A growing number of England's 36,000 family doctors believes the NHS is "finished", ministers will be warned by leaders of the British Medical Association.
Dr John Chisholm, the BMA's chief negotiator for GPs, will deliver the warning at the start of negotiations which will pave the way for a revolution in the way that family doctors deliver their care. Dr Chisholm has told colleagues that "a growing minority" of family doctors in the BMA believes the NHS will never be able to cope with the rising demands as a tax-based service, free at the point of delivery.
More doctors are calling on the BMA to support a small charge of around £5 to £10 for patients who visit the GP to weed out unnecessary calls.
The BMA said it is prepared to accept change for higher fees for family doctors. Last week it launched its first comprehensive survey of GPs' opinions in a decade which should be complete in October. It has already balloted GPs on whether they would be prepared to leave the NHS and offer patients private care, if the negotiations fail. They overwhelmingly voted yes.
Ministers regard the rumblings from GPs as the opening shots in a tough negotiation about the way family doctors are paid. Alan Milburn, the Health Secretary, has given the NHS Confederation negotiating powers for the Government to reach a deal over the reform of the GPs' contract by early next year.
Under the current contract, 60 per cent of the GPs' income is paid for the number of patients on their list. It was raised from 40 per cent by Kenneth Clarke, then Tory health secretary, to stimulate competition for patients but both doctors and ministers believe it rewards the status quo.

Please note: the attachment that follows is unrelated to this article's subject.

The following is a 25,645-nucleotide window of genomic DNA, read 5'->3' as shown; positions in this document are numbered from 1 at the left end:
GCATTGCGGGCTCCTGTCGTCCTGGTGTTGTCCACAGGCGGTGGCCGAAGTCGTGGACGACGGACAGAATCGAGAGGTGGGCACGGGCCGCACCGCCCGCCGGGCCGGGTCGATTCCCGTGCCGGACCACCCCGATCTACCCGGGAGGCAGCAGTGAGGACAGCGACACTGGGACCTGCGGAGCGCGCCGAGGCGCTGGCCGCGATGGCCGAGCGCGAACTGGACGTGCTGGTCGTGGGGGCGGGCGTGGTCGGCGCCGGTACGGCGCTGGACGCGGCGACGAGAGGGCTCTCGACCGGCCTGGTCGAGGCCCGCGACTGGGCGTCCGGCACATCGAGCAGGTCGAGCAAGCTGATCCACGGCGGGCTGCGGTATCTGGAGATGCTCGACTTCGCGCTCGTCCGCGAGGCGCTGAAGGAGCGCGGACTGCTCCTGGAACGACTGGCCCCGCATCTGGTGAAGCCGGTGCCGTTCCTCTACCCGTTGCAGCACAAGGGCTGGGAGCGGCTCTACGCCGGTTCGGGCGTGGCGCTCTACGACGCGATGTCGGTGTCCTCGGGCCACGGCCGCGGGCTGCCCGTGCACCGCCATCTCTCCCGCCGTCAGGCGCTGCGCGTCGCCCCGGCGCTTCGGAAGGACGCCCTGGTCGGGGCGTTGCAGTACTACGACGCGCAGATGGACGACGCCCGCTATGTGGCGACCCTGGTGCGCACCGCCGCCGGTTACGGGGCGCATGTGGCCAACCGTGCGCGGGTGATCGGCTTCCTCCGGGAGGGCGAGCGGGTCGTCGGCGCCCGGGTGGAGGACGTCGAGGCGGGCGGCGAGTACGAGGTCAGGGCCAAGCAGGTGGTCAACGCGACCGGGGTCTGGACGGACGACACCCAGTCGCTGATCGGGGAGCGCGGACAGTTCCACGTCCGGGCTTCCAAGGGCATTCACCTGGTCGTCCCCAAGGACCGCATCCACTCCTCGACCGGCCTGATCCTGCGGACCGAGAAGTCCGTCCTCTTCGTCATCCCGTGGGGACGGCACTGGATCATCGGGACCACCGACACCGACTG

"All it does is pay doctors for long lists of patients, and sometimes poor service," said a senior BMA source. The BMA will go into the negotiations prepared to accept a cut in the "capitation" fees in return for higher pay for other services, including longer surgery opening hours, night calls and special clinics to meet the Government's targets for improving the nation's health. The Government's 10-year NHS plan envisages radical changes to the "Dr Finlay" system set up 50 years ago. Ministers want more control over the service provided by GPs; they want more to opt out of the national contract and more GPs to be paid NHS salaries for delivering care in areas of unemployment, ethnic communities, and the inner cities, or take on contracts for personal medical services.
The most controversial issue which could provide a stumbling block to a deal is the Government's manifesto commitment that by 2004 all patients will be able to see a doctor within 48 hours.This is seen by the BMA as a possible threat to the traditional doctor-patient relationship.Reuse content